<p>While traveling off-season can often mean getting lower prices and enjoying popular hotspots without the crowds, in some destinations it can put you at risk of coming into contact with a hurricane.</p><p>Knowing how to best avoid putting yourself in this situation — and what to do if you end up in a hurricane anyway — is crucial. </p><p><em>Travel + Leisure</em> spoke to Dr. Rick Knabb, a hurricane expert with <em><a href="" target="_blank">The Weather Channel</a></em>, to get his top tips on what you can do to try and ensure a hurricane-free vacation, and what to do to keep safe if you get caught in the midst of one.</p><p>Below, you’ll find out what to do about grounded flights, destroyed hotels, loss of power, and other hurricane-related travel issues to help ensure a safe and smooth trip.</p><p><strong>Related:</strong> <a href="" target="_blank">The Top 10 Destinations for a Perfect Summer Getaway, According to Meteorologists</a></p><h2>Know Your Timing:</h2><p>According to Knabb, nearly all countries in and around the Gulf of Mexico, the <a href="" target="_blank">Caribbean</a> Sea, the Atlantic Ocean, and the eastern and central Pacific Ocean are susceptible to tropical storms and hurricanes, with the hurricane season typically running from June to November.</p><p>While forecasts and predictions can shift, having sources to turn to when planning your trip can be a valuable starting point. Some websites we recommend that track local weather patterns include <a href="" target="_blank"></a> (the <a href="" target="_blank">National Weather Service’s</a> National Hurricane Center), and both <a href="" target="_blank"></a> and <a href="" target="_blank"></a> for local weather reports in the Caribbean.</p><h2>Get Travel Insurance:</h2><p>Having travel insurance can stop you from spending an “exorbitant amount of money” if unexpected weather occurs, Knabb said. </p><p>Travel insurance can cover lost costs from flight, cruise, or hotel cancelations, but you'll want to buy it before a storm hits or is predicted, as this can severely limit your available options, according to travel insurance comparison website <a href="" target="_blank">InsureMyTrip</a>. </p><p>If you're wondering whether buying insurance is the right choice for you, InsureMyTrip has <a href="" target="_blank">the right questions</a> to ask yourself, along with suggestions of some of the top plans for hurricane coverage. </p><p>And you’ll want to bring your insurance plan document with you on your trip, or at least have your confirmation policy and policy number on-hand, as you’ll often be asked to include these when calling your insurance company if a storm arrives.</p><h2>Pack Smart:</h2><p>Knabb recommends having a small stash of “critical items” that include <a href="" target="_blank">solar battery-powered USB chargers</a>, cash in U.S. and the foreign currency (since ATMs and credit cards often won’t be able to be used during and immediately after a storm), a <a data-ecommerce="true" href="" target="_blank">battery-powered radio</a>, a <a data-ecommerce="true" href="" target="_blank">battery-powered flashlight</a> or lantern, toiletries, and <a data-ecommerce="true" href="" target="_blank">antibacterial wipes</a>.</p><p>He also suggests bringing a <a data-ecommerce="true" href="" target="_blank">first-aid kit</a>, bottled water, and non-perishable foods, or buying them right when you get to your destination if you can’t pre-pack them to avoid crowds at local stores once a storm is looming.</p><p>Finally, Knabb recommends filling your prescriptions and getting your medications before your trip, especially if they’re difficult to obtain in foreign destinations.</p><h2>Stay Connected:</h2><p>Having the <a href="" target="_blank">contact information</a> for the U.S. consulate of the country you’ll be traveling to is always a good idea in case you need help or expert advice. They can tell you where to go for shelter in case a hurricane does strike.</p><p>Make sure to sign up for the <a href="">Smart Traveler Enrollment Program (STEP)</a> to get relevant information about safety conditions in your destination and helps the U.S. embassy or consulate get in touch with you during an emergency.</p><p>Finally, leave a family member or friend who won’t be joining you with your trip details and contact information, and make sure to charge your phone. Knabb told T+L texting is often the first form of communication to come back up after a storm.</p><h2>Keep Your Documents on You:</h2><p>You’ll want to keep crucial travel and identification documents, like your passport, on you so you don’t lose them once chaos strikes in the middle of a storm. Keep them in Ziploc bags to ensure they stay dry.</p><h2>Be the First to Leave:</h2><p>You’ll also want to avoid driving on any even partially flooded roads, as Knabb says most inland flood fatalities tend to occur in vehicles. In fact, Knabb recommends trying to leave early once a storm threatens the area you’re traveling in to avoid the big crowds that will also be attempting to leave once a hurricane is confirmed.</p><h2>Know About Hurricane Policies:</h2><p>Do some digging into hurricane policies, as certain airlines, hotels, and tour operators will offer either perks or free rebookings when hurricanes strike.</p><p>For example, <a href="" target="_blank">American Airlines</a> issues travel alerts as soon as they see a storm of any magnitude approaching its destinations and airports, allowing you to quickly rebook or connect through alternate hubs both before and after your scheduled departure date. If a flight is canceled or significantly delayed with American due to hurricanes, customers will be able to cancel their itinerary and get a full refund.</p><p>Meanwhile, tour operators like <a href="" target="_blank">Travel Impressions</a> offer travel protection plans that allow you to cancel your trip for a variety of reasons starting at just $59.</p>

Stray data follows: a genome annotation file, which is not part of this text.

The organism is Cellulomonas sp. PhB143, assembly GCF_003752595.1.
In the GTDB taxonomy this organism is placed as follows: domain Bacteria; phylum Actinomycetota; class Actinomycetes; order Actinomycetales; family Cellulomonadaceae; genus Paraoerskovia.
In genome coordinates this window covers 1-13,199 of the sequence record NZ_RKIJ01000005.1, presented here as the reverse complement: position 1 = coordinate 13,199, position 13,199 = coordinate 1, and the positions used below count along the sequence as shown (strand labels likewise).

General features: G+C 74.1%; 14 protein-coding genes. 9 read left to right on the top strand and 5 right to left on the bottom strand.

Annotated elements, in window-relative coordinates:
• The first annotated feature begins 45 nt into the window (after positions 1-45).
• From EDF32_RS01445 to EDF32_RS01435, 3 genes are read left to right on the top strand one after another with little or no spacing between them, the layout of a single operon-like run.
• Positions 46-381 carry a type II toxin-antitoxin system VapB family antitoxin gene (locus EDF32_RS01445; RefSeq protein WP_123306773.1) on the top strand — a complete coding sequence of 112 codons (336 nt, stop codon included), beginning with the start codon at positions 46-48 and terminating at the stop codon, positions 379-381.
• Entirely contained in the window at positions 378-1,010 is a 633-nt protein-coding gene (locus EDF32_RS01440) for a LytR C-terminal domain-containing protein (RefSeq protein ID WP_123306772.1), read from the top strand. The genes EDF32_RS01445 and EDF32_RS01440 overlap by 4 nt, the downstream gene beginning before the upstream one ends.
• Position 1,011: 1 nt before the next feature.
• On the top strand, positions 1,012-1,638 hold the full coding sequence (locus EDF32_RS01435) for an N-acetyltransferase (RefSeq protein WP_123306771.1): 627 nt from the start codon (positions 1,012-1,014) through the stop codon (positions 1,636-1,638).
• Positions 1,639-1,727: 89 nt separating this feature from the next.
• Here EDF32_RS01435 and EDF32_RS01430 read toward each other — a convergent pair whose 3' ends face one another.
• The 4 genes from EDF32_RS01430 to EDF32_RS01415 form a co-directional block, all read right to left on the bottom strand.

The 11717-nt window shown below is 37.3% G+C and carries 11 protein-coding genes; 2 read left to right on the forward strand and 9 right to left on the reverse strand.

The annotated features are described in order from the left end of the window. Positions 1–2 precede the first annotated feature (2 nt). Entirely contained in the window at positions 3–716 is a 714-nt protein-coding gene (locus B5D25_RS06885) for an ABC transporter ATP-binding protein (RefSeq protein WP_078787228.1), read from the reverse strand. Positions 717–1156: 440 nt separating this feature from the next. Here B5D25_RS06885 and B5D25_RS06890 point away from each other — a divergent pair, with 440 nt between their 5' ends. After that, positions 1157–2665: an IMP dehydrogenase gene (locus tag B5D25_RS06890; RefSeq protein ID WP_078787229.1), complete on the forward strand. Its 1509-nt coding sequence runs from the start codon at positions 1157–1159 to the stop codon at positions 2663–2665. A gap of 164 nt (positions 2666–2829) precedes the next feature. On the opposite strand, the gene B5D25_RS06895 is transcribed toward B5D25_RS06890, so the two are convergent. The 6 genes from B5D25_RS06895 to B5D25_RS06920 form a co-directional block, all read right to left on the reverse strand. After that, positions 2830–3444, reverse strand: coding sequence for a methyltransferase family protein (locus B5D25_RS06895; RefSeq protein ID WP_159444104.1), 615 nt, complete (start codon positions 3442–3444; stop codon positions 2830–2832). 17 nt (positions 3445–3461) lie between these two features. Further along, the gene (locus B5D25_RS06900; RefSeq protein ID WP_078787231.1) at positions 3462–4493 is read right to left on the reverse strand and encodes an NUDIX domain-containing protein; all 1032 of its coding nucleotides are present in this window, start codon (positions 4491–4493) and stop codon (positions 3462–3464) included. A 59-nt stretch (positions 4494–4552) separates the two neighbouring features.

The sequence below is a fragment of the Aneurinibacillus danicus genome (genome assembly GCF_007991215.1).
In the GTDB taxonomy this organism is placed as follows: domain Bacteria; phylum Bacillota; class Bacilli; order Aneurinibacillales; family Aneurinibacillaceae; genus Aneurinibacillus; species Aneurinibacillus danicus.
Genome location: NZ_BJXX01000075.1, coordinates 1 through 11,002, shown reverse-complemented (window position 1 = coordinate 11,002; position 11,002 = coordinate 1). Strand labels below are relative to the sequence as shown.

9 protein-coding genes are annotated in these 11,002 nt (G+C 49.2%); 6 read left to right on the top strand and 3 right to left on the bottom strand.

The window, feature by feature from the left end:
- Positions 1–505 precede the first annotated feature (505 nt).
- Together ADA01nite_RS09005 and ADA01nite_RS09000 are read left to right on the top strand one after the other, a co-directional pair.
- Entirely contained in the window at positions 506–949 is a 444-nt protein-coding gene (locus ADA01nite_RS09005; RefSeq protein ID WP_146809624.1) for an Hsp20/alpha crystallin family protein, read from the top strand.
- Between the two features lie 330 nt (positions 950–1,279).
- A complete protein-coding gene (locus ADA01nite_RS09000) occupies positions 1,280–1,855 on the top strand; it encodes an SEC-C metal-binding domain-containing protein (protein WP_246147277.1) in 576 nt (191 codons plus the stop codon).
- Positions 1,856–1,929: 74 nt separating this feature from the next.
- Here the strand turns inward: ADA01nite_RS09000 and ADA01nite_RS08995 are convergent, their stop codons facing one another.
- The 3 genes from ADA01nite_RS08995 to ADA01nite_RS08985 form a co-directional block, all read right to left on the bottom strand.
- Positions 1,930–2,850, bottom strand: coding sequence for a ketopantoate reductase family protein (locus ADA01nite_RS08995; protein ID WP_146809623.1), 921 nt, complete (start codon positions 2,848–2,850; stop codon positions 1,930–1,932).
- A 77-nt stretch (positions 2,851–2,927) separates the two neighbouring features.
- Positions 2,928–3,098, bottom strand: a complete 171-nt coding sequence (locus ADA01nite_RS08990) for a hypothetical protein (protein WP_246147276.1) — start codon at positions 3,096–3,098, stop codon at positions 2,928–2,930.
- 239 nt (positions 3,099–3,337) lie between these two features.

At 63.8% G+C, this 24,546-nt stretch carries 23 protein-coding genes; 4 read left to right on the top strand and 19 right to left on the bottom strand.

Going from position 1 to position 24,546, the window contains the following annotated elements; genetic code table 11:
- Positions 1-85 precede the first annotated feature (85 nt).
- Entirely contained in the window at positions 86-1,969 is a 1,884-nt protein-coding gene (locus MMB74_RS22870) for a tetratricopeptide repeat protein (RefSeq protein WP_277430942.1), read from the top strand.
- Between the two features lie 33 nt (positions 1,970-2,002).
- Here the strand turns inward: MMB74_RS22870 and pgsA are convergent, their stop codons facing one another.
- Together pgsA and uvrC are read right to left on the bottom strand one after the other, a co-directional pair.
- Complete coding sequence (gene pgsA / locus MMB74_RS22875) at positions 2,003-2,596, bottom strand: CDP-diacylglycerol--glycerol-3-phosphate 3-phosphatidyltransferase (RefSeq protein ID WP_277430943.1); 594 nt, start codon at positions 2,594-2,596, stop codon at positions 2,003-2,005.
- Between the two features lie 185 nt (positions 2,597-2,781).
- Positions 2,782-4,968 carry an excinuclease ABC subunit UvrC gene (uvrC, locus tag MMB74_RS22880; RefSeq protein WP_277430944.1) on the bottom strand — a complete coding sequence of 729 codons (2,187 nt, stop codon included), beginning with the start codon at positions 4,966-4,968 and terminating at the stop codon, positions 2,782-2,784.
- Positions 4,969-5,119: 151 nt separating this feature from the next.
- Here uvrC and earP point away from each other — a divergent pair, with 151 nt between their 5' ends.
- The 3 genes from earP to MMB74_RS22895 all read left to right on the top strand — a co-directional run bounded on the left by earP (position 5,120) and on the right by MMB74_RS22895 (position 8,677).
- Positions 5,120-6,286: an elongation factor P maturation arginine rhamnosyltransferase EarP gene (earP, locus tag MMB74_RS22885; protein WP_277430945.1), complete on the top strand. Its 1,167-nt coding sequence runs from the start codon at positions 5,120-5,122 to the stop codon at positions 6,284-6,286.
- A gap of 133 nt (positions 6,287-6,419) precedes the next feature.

Categories: Travel